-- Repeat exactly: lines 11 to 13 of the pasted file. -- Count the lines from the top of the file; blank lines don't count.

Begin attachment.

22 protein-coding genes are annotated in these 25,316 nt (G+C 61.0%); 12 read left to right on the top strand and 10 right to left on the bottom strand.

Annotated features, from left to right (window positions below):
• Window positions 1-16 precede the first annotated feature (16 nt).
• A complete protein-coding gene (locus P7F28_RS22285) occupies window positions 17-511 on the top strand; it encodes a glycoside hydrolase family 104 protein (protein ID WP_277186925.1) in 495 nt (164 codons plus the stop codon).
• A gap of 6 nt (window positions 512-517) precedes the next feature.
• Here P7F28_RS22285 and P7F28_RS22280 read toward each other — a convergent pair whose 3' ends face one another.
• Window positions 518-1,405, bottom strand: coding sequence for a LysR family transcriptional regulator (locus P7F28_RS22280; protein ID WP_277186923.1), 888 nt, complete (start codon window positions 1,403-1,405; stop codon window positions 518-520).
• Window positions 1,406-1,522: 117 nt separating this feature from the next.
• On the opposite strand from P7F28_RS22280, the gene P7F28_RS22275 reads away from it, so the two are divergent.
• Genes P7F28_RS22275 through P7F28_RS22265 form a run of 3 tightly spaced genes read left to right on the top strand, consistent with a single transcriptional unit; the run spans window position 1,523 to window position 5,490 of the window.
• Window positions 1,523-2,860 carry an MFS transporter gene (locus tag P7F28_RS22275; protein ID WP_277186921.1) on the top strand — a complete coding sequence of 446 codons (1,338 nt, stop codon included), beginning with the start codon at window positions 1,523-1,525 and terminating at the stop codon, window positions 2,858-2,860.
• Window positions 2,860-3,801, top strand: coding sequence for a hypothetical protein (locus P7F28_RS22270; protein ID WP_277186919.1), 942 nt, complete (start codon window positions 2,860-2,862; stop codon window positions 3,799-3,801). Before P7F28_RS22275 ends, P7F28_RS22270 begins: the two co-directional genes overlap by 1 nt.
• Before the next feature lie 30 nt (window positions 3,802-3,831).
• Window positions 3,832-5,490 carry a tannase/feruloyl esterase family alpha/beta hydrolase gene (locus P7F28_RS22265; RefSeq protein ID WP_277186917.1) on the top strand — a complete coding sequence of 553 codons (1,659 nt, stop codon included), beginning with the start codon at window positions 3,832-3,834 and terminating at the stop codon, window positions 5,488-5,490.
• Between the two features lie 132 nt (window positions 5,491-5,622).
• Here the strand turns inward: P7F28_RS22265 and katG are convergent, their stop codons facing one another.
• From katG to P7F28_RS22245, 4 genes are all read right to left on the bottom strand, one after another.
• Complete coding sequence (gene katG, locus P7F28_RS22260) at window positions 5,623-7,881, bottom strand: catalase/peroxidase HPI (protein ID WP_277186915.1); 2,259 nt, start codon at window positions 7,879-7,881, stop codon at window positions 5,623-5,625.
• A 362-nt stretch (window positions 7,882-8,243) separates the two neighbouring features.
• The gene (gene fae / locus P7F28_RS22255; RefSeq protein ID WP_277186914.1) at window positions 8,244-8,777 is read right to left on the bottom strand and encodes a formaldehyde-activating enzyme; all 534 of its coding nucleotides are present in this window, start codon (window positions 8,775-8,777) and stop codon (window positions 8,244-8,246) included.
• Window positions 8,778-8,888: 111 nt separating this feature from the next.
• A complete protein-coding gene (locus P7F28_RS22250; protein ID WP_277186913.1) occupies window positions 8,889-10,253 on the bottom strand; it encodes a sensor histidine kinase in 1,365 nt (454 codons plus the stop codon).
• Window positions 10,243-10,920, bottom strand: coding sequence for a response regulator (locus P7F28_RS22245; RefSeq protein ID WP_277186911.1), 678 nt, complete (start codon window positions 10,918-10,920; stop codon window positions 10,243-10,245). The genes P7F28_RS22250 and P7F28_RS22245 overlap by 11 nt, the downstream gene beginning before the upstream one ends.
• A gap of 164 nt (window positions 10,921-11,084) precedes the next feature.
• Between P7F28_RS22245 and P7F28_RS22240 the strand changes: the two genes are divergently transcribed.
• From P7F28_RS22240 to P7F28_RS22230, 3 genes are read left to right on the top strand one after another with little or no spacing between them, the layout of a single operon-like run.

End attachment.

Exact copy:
• Window positions 1,523-2,860 carry an MFS transporter gene (locus tag P7F28_RS22275; protein ID WP_277186921.1) on the top strand — a complete coding sequence of 446 codons (1,338 nt, stop codon included), beginning with the start codon at window positions 1,523-1,525 and terminating at the stop codon, window positions 2,858-2,860.
• Window positions 2,860-3,801, top strand: coding sequence for a hypothetical protein (locus P7F28_RS22270; protein ID WP_277186919.1), 942 nt, complete (start codon window positions 2,860-2,862; stop codon window positions 3,799-3,801). Before P7F28_RS22275 ends, P7F28_RS22270 begins: the two co-directional genes overlap by 1 nt.
• Before the next feature lie 30 nt (window positions 3,802-3,831).